These are notes on yesterdays story, "The Captain's Solution." If you're worried about spoilers you should go back and read it.
Why I Don't Write More Science Fiction, or "This is not the Zamboni we're looking for."
I happen to love this story, but I'll be the first to say that it's hardly science fiction.
The truth is, it's hardly even space opera, which should include scary aliens and zap guns and teleportation and stuff like that. Space battles, and cliff hangers. It's kind of the sitcom version of space opera. What they call in the TV world a "three-camera sitcom." That's the kind of show which is filmed on a set in front of a live audience. Actors posturing on a stage. (A "single-camera" show is filmed like a movie - all TV dramas are filmed that way these days.)
I have never submitted this story to any magazines. I can't imagine a magazine which suits it. But I will undoubtedly write more stories like it.
This story takes place in a world I made up when I was younger. That universe did have space battles and zap guns and though the aliens were not scary, the robots were. (Imagine being chased down a narrow corridor by a zamboni with horns.) But that was the novel that Kate and Damon shredded (rightfully) and got abandoned back in 1982.
Every now and then, though, a story from that universe will push its way out. It doesn't always involve zap guns or vicious Zambonis. As a matter of fact it usually doesn't. The stories just involve people caught up in some element of that world.
Looking back, I think the reason I only come up with ideas like that is because sf readers (imho) take their zap guns and Zambonis way too seriously. SF readers, even when reading comedy, actually care about the oxygen content of a planet, even when that info doesn't drive the plot. In a proper SF story, a zap gun isn't just driven by friblitz power; it's a plasma beam or laser. A Zamboni doesn't corner very well.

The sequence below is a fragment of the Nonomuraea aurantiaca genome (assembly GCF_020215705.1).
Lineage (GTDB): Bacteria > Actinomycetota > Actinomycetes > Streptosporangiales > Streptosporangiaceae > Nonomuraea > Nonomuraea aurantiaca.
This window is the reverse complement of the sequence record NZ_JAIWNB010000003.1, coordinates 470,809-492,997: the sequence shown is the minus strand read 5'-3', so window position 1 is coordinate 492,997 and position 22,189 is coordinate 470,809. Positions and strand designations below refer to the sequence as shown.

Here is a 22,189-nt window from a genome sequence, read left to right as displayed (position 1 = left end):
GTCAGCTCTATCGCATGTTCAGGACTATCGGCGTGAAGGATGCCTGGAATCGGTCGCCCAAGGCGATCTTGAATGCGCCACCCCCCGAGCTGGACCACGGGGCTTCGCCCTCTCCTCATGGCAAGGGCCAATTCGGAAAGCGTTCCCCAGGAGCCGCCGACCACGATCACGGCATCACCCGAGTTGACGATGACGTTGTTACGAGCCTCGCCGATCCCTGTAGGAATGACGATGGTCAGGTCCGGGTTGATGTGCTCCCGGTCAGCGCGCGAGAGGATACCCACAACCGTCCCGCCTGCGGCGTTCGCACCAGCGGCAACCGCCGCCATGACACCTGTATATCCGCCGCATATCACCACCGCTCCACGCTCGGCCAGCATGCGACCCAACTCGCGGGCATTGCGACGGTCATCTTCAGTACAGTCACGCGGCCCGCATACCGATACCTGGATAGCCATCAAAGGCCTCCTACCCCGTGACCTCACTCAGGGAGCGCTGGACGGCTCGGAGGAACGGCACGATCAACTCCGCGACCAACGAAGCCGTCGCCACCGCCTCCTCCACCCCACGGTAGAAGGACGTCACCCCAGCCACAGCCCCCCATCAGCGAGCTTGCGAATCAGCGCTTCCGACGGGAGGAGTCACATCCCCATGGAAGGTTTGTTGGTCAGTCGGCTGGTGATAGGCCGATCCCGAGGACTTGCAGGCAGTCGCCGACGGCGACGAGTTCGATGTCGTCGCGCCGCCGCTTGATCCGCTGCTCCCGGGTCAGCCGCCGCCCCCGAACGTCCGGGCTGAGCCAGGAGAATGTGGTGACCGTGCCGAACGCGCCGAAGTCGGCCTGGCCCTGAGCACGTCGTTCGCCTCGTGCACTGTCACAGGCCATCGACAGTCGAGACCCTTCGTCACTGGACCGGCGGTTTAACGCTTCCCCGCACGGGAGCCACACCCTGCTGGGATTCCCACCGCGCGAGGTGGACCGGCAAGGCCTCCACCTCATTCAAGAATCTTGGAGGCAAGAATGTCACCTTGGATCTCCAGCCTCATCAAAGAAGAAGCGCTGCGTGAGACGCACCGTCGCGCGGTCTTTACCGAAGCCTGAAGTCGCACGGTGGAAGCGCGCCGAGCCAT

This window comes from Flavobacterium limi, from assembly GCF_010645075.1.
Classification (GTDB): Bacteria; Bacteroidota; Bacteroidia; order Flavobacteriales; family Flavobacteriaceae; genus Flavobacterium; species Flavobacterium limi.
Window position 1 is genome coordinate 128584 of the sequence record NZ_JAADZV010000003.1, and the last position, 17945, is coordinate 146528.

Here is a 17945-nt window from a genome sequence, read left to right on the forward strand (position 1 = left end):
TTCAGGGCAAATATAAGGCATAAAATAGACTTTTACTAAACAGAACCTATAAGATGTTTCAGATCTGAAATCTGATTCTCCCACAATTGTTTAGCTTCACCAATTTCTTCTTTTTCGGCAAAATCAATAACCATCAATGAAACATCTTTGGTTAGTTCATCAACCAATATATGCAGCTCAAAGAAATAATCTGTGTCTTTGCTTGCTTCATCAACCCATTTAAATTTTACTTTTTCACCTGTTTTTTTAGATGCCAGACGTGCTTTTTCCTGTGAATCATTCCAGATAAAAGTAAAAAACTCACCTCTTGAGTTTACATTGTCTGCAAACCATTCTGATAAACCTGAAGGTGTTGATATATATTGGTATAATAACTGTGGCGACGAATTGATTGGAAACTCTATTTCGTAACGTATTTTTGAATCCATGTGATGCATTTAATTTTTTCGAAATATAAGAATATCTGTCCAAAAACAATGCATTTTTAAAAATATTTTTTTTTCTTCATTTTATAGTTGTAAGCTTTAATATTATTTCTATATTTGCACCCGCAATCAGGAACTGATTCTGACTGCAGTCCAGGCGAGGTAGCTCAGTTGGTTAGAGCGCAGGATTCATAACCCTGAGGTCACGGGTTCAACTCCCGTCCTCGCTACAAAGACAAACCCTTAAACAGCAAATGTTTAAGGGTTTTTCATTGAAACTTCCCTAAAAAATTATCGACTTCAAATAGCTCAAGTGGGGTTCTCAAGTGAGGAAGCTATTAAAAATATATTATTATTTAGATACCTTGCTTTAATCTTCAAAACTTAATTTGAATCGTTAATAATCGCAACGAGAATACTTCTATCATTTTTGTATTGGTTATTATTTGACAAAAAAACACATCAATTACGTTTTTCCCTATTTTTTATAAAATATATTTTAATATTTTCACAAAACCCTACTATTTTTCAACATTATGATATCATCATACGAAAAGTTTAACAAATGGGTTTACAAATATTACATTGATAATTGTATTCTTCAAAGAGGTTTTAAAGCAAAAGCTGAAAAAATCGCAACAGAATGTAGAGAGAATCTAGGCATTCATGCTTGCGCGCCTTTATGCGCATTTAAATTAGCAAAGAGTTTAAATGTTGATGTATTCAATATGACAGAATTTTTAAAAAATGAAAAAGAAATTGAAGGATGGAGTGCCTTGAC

And space ships shouldn't jostle one another in space they way they might on the water.
That kind of jostling can do deadly damage. I know this. I am perfectly aware of this. I didn't write it that way because I don't now better. I write it that way because, to me, other planets are all just a variation of Oz or fairyland... or Ruritania.
Ruritania, for the uninitiated, is a small imaginary country in Eastern Europe, ruled over by the Elfbergs, and the setting for The Prisoner of Zenda. Although Zenda wasn't the first book to create such an imaginary place for exiting romantic swashbuckling stories, it did end up lending it's name to a whole genre: The Ruritanian Romance. It's a place where the costumes and politics and customs are different, and the props are really cool toys. (Swords and draw bridges and pistols and horses, and even a throne and a crown! Sometimes historically accurate, but often running on the equivalent of friblitz power.)
(In case I'm leaving any non-sf people behind -- "friblitz power" is something I made up. It's nonsense.)
It's true, I never got into the kind of sf they used to make into movies and TV -- the really old stuff with the tin-foil suits and zap guns and giant robots, all running on friblitz generators. But the only reason for that was because, frankly, the drama sucked. Shallow characters, posturing. I only got interested when I saw Star Wars for the first time. I know that parsecs are not a unit of time, and I don't care that they used that wrong, and imho, The Force is just another name for friblitz power. But Tattooine? THAT'S a Ruritania. They had me from "a long time ago in a galaxy far far away..."
I'm not saying this to criticize modern SF. These days modern SF is all about drama. It has been for decades.
But it's also about the world-building, and parsecs and the effect of the smaller gravitational field on a small planet. Which is worth writing, and I even read some of that stuff. Even some of the stuff which is all world-building and no drama. But for the most part, world-building doesn't it interest me all that much, and I'm not interested in writing it.
I write Ruritanian Romances, even when I'm writing about the real world. So sue me.